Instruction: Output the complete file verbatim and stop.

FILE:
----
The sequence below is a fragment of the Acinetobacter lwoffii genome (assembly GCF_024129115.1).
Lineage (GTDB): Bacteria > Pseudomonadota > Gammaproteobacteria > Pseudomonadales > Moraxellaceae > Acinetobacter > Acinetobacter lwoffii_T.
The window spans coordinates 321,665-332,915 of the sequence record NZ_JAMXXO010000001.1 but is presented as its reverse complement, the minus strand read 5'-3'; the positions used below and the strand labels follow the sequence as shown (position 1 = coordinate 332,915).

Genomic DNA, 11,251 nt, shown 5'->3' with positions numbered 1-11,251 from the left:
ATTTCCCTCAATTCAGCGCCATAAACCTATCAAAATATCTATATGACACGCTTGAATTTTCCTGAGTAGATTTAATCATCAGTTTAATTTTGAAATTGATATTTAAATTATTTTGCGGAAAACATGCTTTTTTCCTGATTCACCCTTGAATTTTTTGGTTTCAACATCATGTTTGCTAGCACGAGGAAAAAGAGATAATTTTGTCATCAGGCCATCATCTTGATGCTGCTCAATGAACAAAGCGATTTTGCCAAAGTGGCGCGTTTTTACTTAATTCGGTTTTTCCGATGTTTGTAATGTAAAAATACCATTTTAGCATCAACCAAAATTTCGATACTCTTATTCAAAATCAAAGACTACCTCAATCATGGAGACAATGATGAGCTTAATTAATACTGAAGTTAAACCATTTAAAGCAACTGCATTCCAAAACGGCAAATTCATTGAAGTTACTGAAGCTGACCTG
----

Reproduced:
The sequence below is a fragment of the Acinetobacter lwoffii genome (assembly GCF_024129115.1).
Lineage (GTDB): Bacteria > Pseudomonadota > Gammaproteobacteria > Pseudomonadales > Moraxellaceae > Acinetobacter > Acinetobacter lwoffii_T.
The window spans coordinates 321,665-332,915 of the sequence record NZ_JAMXXO010000001.1 but is presented as its reverse complement, the minus strand read 5'-3'; the positions used below and the strand labels follow the sequence as shown (position 1 = coordinate 332,915).

Genomic DNA, 11,251 nt, shown 5'->3' with positions numbered 1-11,251 from the left:
ATTTCCCTCAATTCAGCGCCATAAACCTATCAAAATATCTATATGACACGCTTGAATTTTCCTGAGTAGATTTAATCATCAGTTTAATTTTGAAATTGATATTTAAATTATTTTGCGGAAAACATGCTTTTTTCCTGATTCACCCTTGAATTTTTTGGTTTCAACATCATGTTTGCTAGCACGAGGAAAAAGAGATAATTTTGTCATCAGGCCATCATCTTGATGCTGCTCAATGAACAAAGCGATTTTGCCAAAGTGGCGCGTTTTTACTTAATTCGGTTTTTCCGATGTTTGTAATGTAAAAATACCATTTTAGCATCAACCAAAATTTCGATACTCTTATTCAAAATCAAAGACTACCTCAATCATGGAGACAATGATGAGCTTAATTAATACTGAAGTTAAACCATTTAAAGCAACTGCATTCCAAAACGGCAAATTCATTGAAGTTACTGAAGCTGACCTG